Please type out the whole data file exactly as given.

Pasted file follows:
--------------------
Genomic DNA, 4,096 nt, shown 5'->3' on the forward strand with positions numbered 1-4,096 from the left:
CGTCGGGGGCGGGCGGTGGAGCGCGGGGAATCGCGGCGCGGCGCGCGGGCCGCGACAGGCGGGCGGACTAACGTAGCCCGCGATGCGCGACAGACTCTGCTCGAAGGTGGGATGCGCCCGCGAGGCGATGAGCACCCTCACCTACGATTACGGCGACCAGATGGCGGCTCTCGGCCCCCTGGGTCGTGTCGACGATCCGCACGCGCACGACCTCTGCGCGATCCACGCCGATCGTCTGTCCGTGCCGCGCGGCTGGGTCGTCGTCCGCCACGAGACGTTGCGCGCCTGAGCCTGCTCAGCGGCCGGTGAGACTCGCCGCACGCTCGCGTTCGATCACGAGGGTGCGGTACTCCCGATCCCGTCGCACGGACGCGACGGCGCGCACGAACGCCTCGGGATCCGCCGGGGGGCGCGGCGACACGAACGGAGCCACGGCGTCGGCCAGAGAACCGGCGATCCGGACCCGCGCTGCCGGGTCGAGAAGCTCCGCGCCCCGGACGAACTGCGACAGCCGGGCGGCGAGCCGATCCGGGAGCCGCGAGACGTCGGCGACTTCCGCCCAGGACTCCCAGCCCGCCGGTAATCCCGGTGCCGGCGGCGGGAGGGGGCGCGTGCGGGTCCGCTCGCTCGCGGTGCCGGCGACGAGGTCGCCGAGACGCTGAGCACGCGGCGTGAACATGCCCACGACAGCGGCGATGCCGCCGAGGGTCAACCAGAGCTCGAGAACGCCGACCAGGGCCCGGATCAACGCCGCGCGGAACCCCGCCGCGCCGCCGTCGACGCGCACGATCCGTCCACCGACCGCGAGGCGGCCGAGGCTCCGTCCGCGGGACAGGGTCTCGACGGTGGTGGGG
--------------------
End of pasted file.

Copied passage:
Genomic DNA, 4,096 nt, shown 5'->3' on the forward strand with positions numbered 1-4,096 from the left:
CGTCGGGGGCGGGCGGTGGAGCGCGGGGAATCGCGGCGCGGCGCGCGGGCCGCGACAGGCGGGCGGACTAACGTAGCCCGCGATGCGCGACAGACTCTGCTCGAAGGTGGGATGCGCCCGCGAGGCGATGAGCACCCTCACCTACGATTACGGCGACCAGATGGCGGCTCTCGGCCCCCTGGGTCGTGTCGACGATCCGCACGCGCACGACCTCTGCGCGATCCACGCCGATCGTCTGTCCGTGCCGCGCGGCTGGGTCGTCGTCCGCCACGAGACGTTGCGCGCCTGAGCCTGCTCAGCGGCCGGTGAGACTCGCCGCACGCTCGCGTTCGATCACGAGGGTGCGGTACTCCCGATCCCGTCGCACGGACGCGACGGCGCGCACGAACGCCTCGGGATCCGCCGGGGGGCGCGGCGACACGAACGGAGCCACGGCGTCGGCCAGAGAACCGGCGATCCGGACCCGCGCTGCCGGGTCGAGAAGCTCCGCGCCCCGGACGAACTGCGACAGCCGGGCGGCGAGCCGATCCGGGAGCCGCGAGACGTCGGCGACTTCCGCCCAGGACTCCCAGCCCGCCGGTAATCCCGGTGCCGGCGGCGGGAGGGGGCGCGTGCGGGTCCGCTCGCTCGCGGTGCCGGCGACGAGGTCGCCGAGACGCTGAGCACGCGGCGTGAACATGCCCACGACAGCGGCGATGCCGCCGAGGGTCAACCAGAGCTCGAGAACGCCGACCAGGGCCCGGATCAACGCCGCGCGGAACCCCGCCGCGCCGCCGTCGACGCGCACGATCCGTCCACCGACCGCGAGGCGGCCGAGGCTCCGTCCGCGGGACAGGGTCTCGACGGTGGTGGGG